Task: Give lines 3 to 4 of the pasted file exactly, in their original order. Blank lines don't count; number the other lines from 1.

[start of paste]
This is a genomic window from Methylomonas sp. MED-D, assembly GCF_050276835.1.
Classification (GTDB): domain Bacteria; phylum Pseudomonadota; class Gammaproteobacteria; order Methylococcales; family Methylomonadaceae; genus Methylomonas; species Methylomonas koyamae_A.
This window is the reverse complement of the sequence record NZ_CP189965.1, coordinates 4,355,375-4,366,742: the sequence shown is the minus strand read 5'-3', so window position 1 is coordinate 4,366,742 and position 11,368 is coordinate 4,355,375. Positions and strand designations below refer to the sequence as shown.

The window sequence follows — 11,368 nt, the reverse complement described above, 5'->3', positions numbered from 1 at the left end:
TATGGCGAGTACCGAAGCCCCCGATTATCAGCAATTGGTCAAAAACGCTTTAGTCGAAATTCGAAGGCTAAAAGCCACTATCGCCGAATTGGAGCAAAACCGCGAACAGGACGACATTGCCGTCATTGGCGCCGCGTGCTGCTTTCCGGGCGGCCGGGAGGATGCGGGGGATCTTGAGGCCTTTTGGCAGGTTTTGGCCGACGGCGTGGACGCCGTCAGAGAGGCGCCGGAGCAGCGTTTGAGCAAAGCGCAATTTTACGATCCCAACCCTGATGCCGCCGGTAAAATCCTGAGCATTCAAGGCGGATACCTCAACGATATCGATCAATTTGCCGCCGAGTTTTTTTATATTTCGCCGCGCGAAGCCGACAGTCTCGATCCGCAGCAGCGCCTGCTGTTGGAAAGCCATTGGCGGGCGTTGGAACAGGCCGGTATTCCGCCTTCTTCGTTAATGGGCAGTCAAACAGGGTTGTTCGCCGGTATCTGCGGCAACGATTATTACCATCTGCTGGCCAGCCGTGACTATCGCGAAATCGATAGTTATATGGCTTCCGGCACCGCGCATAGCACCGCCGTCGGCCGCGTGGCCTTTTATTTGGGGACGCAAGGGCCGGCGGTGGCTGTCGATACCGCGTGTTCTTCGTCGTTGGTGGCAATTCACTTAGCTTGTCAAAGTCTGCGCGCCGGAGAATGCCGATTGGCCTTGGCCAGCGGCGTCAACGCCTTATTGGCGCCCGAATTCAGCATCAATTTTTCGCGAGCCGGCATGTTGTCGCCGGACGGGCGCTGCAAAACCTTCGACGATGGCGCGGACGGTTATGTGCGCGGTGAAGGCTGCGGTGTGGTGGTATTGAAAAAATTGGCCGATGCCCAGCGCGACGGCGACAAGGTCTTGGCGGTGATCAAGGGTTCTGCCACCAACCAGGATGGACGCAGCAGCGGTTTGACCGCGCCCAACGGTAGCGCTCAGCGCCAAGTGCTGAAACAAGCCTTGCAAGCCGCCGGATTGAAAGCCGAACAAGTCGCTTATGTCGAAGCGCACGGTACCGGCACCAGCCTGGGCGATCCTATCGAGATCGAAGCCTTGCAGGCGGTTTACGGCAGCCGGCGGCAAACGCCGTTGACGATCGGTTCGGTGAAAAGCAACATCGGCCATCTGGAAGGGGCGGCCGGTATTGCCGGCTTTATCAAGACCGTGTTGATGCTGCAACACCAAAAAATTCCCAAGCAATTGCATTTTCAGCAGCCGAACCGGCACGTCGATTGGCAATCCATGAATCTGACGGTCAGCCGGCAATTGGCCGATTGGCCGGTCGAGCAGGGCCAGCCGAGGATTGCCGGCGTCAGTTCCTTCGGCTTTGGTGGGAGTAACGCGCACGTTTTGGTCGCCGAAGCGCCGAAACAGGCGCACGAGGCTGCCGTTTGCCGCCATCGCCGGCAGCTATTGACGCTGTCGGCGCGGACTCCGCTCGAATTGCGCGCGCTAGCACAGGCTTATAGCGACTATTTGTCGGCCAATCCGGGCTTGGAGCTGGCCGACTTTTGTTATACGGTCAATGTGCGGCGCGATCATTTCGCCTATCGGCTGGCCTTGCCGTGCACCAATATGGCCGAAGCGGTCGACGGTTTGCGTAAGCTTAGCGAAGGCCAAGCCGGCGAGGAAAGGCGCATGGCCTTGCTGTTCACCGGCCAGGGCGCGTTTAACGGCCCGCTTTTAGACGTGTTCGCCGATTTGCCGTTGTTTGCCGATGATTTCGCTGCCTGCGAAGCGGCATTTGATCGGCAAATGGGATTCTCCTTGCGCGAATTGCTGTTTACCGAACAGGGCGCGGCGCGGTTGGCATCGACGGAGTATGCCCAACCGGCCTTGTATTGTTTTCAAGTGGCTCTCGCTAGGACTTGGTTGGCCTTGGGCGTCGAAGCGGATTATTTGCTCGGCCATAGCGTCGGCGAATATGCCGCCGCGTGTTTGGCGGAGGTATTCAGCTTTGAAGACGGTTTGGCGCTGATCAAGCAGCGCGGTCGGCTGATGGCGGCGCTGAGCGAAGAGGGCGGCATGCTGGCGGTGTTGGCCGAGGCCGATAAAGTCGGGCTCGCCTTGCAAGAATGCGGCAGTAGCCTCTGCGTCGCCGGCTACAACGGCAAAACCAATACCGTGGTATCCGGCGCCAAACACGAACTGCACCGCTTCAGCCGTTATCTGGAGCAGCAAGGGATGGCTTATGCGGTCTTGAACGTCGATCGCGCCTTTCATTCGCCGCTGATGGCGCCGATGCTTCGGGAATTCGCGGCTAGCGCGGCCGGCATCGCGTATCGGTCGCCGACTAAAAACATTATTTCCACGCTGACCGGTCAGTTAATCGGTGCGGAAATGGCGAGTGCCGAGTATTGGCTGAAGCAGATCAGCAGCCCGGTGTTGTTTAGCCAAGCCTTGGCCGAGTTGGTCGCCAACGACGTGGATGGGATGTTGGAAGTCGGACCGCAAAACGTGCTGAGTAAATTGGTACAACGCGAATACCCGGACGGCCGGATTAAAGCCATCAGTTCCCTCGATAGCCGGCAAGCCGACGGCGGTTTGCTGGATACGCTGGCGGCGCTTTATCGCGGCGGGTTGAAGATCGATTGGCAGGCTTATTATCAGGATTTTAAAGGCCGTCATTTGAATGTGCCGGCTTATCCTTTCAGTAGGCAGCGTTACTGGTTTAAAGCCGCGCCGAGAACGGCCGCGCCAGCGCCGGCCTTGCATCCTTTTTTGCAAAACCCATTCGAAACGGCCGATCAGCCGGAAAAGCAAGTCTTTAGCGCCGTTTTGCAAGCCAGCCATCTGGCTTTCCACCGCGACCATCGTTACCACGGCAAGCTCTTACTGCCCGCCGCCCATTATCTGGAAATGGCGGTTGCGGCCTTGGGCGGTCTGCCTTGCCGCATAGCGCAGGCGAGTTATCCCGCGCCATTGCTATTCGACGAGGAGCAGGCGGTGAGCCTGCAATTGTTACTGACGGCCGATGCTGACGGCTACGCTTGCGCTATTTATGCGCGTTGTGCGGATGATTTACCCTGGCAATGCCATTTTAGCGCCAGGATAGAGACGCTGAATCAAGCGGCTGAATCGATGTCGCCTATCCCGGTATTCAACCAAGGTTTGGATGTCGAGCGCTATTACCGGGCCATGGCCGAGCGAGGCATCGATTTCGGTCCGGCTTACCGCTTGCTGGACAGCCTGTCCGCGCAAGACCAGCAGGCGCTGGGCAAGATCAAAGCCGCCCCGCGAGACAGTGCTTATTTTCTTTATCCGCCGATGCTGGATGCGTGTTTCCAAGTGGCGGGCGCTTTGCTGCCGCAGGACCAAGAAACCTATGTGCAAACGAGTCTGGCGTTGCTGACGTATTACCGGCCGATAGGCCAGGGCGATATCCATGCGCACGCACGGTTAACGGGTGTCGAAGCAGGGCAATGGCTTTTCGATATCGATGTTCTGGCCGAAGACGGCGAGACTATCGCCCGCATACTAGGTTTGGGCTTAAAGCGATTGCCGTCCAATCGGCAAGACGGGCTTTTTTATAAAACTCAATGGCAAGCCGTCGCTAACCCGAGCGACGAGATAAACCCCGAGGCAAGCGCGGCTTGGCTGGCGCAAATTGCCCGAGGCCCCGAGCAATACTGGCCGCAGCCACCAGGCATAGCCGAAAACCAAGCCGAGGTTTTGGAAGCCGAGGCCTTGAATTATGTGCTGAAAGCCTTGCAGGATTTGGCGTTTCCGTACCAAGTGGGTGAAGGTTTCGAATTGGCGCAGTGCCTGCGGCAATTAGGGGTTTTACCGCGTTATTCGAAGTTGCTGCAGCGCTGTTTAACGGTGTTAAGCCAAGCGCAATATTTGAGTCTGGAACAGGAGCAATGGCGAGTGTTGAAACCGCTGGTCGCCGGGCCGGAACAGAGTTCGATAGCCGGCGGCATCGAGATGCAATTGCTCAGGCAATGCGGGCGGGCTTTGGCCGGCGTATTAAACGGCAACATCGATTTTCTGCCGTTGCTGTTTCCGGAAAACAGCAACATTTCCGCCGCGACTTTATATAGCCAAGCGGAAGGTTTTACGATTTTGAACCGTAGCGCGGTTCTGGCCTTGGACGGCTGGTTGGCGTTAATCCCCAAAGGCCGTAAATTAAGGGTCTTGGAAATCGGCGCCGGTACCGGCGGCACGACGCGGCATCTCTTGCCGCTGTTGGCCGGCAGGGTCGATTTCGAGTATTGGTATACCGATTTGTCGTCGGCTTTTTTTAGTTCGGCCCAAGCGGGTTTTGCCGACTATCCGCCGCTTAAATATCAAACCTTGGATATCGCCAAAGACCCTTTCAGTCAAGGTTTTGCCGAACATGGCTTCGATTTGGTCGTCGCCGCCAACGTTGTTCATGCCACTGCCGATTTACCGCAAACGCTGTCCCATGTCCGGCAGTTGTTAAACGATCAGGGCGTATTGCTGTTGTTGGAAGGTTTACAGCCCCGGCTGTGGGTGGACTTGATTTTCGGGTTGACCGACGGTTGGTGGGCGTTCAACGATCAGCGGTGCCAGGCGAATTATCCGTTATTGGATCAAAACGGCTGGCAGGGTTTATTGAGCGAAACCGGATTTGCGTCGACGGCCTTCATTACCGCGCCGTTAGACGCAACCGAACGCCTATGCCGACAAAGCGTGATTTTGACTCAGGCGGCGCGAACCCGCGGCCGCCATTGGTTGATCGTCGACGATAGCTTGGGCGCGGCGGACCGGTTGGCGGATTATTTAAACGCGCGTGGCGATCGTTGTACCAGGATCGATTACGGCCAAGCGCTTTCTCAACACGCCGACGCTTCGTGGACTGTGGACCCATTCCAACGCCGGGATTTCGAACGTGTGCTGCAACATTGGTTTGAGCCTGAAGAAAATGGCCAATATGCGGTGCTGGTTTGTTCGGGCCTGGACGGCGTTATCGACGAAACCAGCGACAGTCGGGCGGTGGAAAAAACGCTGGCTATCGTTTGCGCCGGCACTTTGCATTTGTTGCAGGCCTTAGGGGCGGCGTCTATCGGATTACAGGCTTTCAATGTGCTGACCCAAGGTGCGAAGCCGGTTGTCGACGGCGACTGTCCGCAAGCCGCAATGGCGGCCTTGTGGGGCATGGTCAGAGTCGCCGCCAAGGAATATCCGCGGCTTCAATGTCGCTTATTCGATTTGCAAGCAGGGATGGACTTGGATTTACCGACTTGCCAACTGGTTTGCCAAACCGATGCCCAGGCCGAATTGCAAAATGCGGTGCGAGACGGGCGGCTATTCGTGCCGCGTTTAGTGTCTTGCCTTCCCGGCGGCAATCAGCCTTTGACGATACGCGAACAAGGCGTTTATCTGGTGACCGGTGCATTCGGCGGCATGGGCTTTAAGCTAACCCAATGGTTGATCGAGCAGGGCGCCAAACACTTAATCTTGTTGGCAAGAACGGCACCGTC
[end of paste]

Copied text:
This window is the reverse complement of the sequence record NZ_CP189965.1, coordinates 4,355,375-4,366,742: the sequence shown is the minus strand read 5'-3', so window position 1 is coordinate 4,366,742 and position 11,368 is coordinate 4,355,375. Positions and strand designations below refer to the sequence as shown.

The window sequence follows — 11,368 nt, the reverse complement described above, 5'->3', positions numbered from 1 at the left end: